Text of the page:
Mercy Ships

Mercy Ships
The largest NGO hospital ship in the world providing free medical care to the forgotten poor

Thursday, December 21, 2017

This Month In Cameroon

From the mundane to the extraordinary, here is what's been happening on the Africa Mercy over the last few weeks.
My coffee and my calculator: just another typical day at work.

Teaching percentages to my class of 6th graders

In the Academy we celebrated "Favorite Book Character" day. I dressed up like Eponine from Les Miserables.
Our deckies keep the ship well maintained
Our surgeons faced some difficult orthopedic cases.

An extraordinary transformation for Ulrich
A weekend trip to the black sand beaches in Limbe, Cameroon

Limbe, Cameroon

We've been studying the book of Colossians in our Academy devotions.   We spent time reflecting on what
 it means to be "rooted and built up" in Christ (Col 2:6-7) and created artwork based on our reflections.

The junior high & high schoolers spent 3 days off ship for our annual retreat.
 Our theme was "Christ in you, the hope of glory" from Colossians.  

The teachers dressed up like characters from Aladdin to get students excited for
 the retreat which included an Arabian Nights themed murder mystery game. 

One of the highlights of the retreat was a bonfire on the beach. We used bamboo sticks to roast hot dogs.

Harmattan arrived early this year. It's not fog, that's sand in the air, blown in on the winds coming from the Sahara.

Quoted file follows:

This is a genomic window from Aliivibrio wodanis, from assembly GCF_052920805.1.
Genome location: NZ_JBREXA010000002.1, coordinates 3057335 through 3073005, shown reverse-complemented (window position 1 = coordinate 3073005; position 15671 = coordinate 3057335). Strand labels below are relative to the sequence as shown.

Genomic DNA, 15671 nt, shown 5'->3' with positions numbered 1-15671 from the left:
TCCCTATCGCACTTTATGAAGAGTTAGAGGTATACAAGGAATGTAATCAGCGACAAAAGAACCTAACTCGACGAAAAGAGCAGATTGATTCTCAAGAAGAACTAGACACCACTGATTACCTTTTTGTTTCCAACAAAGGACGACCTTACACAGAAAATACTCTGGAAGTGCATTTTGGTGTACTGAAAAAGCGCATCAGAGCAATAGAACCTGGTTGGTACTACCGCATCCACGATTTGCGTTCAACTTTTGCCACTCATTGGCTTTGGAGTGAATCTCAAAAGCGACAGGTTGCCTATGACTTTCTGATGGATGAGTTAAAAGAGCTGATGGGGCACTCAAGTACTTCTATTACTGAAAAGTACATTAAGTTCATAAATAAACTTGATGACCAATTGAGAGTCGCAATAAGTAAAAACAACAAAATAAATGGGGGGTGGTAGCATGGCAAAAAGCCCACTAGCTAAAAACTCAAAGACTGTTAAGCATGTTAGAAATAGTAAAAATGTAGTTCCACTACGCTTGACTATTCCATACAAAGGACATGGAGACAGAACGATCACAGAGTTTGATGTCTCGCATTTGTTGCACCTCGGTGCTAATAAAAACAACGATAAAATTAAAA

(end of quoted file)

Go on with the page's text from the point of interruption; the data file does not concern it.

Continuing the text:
Our Christmas celebrations include traditions from all over the world. This is Santa Lucia, a Scandinavian celebration.

Christmas on the ship also includes our own craft fair/holiday market called Winter Wonderland.
My friends Jamie, Lee-Anne and I used African fabric to make a variety of items to
sell at Winter Wonderland.  We called ourselves The Scrappy Sisters.  

Steffi, Anne, and I decorated our cabin door for the Christmas door decorating contest.

The math game I created to help students review for final exams.

It's been a busy season and as first semester winds down, I am looking forward to Christmas break and some much needed rest and down time. I send you my warmest wishes for a joyous Christmas.

Sunday, November 26, 2017

An African Field Trip

In the Academy, we try to go on one field trip each quarter. Since we're in a different country each year, that means new opportunities for unique and interesting field trips.

Last month, we were able to visit a local school that teaches practical skills, such as sewing, to at-risk kids who might otherwise end up on the streets. While we were there, they taught us the art of batik, in which you use heated wax to stamp images on cloth before you dye it.

You can also use string to create designs similar to tie-dye.

Dying the cloth after it's been stamped

Rinsing the dyed fabric